The SBS charter (section 6 of the Special Broadcasting Services Act 1991) provides:
The principal function of SBS is to provide multilingual and multicultural radio, television and digital media services that inform, educate and entertain all Australians and, in doing so, reflect Australia’s multicultural society.
When SBS was established, there was scant content available for Australia’s immigrants and it filled a need by providing foreign language programs and news.
That void no longer exists. Residents can obtain boundless foreign content through satellite television or, especially, the internet.
This is an organisation that cost the Australian taxpayer $247 million in 2012-13. Surely it is time to consider whether SBS should be shut down. The savings of a quarter of a billion dollars a year would be a significant help to reduce Australia’s debt and return the budget to surplus.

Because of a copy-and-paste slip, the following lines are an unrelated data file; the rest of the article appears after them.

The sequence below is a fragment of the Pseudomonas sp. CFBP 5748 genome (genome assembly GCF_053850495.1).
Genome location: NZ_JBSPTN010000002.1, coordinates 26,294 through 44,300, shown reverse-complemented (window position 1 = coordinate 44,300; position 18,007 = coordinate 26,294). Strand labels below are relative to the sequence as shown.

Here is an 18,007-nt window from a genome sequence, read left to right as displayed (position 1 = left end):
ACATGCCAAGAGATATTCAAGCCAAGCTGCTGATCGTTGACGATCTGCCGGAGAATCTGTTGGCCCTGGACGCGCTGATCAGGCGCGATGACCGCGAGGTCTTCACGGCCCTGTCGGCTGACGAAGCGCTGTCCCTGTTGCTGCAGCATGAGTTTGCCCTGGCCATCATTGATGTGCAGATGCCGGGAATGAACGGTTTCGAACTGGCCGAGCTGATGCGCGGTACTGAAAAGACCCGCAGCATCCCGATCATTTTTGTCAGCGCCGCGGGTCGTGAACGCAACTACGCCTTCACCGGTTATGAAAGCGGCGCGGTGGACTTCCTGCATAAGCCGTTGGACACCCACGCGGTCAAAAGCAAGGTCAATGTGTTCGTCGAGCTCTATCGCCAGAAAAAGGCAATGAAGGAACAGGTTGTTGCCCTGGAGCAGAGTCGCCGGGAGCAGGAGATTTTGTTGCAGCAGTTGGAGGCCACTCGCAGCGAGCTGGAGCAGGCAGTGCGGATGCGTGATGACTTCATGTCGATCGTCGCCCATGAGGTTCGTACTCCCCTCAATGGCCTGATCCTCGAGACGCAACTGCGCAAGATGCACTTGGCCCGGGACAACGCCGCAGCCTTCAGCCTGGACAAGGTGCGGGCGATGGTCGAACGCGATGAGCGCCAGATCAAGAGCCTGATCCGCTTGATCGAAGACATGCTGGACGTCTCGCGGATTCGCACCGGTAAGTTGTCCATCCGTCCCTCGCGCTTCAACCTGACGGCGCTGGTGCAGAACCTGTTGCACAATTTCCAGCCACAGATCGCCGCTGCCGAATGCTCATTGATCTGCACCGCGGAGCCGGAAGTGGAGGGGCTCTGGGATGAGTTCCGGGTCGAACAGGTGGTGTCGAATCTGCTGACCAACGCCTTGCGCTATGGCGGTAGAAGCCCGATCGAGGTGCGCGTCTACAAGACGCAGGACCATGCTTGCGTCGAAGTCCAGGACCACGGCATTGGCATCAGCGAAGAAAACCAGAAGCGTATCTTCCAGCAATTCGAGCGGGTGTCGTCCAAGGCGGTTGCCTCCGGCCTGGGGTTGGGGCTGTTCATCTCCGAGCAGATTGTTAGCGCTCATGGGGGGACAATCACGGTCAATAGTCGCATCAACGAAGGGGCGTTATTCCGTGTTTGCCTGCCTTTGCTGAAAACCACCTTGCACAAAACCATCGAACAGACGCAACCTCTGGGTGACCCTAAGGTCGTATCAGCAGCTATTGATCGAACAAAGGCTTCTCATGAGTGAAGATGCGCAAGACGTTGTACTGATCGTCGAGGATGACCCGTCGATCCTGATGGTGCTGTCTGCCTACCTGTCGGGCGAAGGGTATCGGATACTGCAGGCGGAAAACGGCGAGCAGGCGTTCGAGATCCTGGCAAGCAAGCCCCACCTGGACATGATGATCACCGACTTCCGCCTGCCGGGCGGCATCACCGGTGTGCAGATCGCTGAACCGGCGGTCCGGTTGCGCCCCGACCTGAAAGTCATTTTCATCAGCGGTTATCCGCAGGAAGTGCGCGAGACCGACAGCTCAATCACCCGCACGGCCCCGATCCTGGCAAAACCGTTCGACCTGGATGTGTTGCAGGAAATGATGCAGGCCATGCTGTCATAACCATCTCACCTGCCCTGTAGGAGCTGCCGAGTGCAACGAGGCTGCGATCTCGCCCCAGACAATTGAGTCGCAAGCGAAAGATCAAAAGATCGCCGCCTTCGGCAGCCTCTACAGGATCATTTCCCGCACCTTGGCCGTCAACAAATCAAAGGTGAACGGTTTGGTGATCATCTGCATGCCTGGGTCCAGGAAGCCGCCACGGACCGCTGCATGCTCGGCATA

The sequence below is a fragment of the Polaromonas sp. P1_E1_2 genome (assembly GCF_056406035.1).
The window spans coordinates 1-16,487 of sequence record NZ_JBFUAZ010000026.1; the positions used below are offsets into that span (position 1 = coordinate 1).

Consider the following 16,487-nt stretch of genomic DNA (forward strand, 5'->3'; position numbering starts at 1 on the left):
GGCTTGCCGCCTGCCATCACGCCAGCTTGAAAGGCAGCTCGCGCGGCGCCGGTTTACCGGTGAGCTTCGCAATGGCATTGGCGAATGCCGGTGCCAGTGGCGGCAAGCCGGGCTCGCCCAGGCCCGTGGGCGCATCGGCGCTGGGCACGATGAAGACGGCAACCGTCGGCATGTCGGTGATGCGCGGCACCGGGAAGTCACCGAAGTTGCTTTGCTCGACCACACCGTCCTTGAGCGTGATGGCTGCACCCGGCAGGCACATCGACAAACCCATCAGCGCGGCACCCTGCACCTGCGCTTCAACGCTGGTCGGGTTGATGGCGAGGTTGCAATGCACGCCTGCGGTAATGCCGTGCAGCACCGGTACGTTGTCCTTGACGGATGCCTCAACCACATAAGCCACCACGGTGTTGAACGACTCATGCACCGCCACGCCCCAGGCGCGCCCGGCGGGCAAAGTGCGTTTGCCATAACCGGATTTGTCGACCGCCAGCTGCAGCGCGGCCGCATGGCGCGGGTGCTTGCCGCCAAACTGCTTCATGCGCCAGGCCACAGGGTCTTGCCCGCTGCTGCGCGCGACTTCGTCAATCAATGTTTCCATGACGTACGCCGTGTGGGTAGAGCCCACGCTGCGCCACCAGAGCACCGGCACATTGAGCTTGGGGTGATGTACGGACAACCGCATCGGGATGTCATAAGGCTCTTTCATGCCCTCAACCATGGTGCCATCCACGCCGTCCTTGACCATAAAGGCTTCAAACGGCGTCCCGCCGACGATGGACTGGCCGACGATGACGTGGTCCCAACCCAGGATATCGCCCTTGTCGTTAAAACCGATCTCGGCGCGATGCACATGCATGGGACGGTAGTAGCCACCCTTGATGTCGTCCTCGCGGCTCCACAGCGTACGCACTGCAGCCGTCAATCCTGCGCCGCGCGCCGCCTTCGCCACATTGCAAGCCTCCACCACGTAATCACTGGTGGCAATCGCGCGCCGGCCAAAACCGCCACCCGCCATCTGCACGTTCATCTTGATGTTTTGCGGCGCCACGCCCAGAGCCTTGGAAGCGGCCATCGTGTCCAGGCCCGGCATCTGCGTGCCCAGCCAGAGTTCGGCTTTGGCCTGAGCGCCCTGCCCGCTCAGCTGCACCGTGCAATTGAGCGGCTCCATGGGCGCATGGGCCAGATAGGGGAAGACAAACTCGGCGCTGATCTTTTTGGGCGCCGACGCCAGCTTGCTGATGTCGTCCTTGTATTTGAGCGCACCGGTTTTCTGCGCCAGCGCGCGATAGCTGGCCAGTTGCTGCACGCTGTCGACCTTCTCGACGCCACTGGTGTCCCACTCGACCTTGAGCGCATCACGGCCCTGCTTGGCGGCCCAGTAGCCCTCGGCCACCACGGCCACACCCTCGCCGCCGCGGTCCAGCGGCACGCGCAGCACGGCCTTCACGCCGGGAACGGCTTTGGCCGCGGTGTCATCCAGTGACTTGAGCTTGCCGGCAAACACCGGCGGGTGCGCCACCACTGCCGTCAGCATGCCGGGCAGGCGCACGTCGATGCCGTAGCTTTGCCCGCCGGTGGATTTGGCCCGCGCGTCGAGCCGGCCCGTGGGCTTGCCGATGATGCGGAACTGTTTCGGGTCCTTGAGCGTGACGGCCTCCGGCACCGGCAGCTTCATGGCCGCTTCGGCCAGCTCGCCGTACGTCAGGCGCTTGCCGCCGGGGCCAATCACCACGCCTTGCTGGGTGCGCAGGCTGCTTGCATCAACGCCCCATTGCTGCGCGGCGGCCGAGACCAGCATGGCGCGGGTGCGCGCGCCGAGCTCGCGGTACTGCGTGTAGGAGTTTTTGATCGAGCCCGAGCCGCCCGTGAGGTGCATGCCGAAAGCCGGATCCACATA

Some might argue that there is a need for a niche Indigenous broadcasting capacity. If so, the Government could offer – via tender – say $50 million a year to a broadcasting company to provide Indigenous programming.
But for the bulk of SBS’s activities, it is efficiently and widely provided through other channels and media.
SBS Australia started on 1 January 1975. We should celebrate the 40th anniversary of SBS by having its final broadcast on 1 January 2015. That will allow a year to manage its transition to retirement.